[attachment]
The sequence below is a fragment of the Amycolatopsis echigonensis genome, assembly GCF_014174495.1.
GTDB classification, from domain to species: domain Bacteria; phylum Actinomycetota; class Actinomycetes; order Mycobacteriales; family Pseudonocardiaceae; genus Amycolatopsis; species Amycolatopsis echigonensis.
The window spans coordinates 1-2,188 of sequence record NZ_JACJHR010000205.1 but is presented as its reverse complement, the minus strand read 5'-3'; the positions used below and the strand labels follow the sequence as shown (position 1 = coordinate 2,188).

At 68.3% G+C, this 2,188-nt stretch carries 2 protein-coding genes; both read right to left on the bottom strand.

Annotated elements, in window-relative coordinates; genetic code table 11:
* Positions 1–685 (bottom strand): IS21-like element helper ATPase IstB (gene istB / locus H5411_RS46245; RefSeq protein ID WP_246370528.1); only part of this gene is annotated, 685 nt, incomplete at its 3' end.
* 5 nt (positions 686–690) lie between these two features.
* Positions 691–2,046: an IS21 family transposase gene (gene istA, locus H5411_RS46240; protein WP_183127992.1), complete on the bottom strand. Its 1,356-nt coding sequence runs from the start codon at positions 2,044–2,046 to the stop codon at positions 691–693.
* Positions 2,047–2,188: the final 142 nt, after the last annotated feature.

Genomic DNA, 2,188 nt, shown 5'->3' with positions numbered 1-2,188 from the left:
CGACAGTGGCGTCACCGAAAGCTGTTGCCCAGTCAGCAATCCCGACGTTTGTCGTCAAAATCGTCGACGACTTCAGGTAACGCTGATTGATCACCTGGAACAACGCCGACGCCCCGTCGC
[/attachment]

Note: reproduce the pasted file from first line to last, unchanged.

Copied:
The sequence below is a fragment of the Amycolatopsis echigonensis genome, assembly GCF_014174495.1.
GTDB classification, from domain to species: domain Bacteria; phylum Actinomycetota; class Actinomycetes; order Mycobacteriales; family Pseudonocardiaceae; genus Amycolatopsis; species Amycolatopsis echigonensis.
The window spans coordinates 1-2,188 of sequence record NZ_JACJHR010000205.1 but is presented as its reverse complement, the minus strand read 5'-3'; the positions used below and the strand labels follow the sequence as shown (position 1 = coordinate 2,188).

At 68.3% G+C, this 2,188-nt stretch carries 2 protein-coding genes; both read right to left on the bottom strand.

Annotated elements, in window-relative coordinates; genetic code table 11:
* Positions 1–685 (bottom strand): IS21-like element helper ATPase IstB (gene istB / locus H5411_RS46245; RefSeq protein ID WP_246370528.1); only part of this gene is annotated, 685 nt, incomplete at its 3' end.
* 5 nt (positions 686–690) lie between these two features.
* Positions 691–2,046: an IS21 family transposase gene (gene istA, locus H5411_RS46240; protein WP_183127992.1), complete on the bottom strand. Its 1,356-nt coding sequence runs from the start codon at positions 2,044–2,046 to the stop codon at positions 691–693.
* Positions 2,047–2,188: the final 142 nt, after the last annotated feature.

Genomic DNA, 2,188 nt, shown 5'->3' with positions numbered 1-2,188 from the left:
CGACAGTGGCGTCACCGAAAGCTGTTGCCCAGTCAGCAATCCCGACGTTTGTCGTCAAAATCGTCGACGACTTCAGGTAACGCTGATTGATCACCTGGAACAACGCCGACGCCCCGTCGC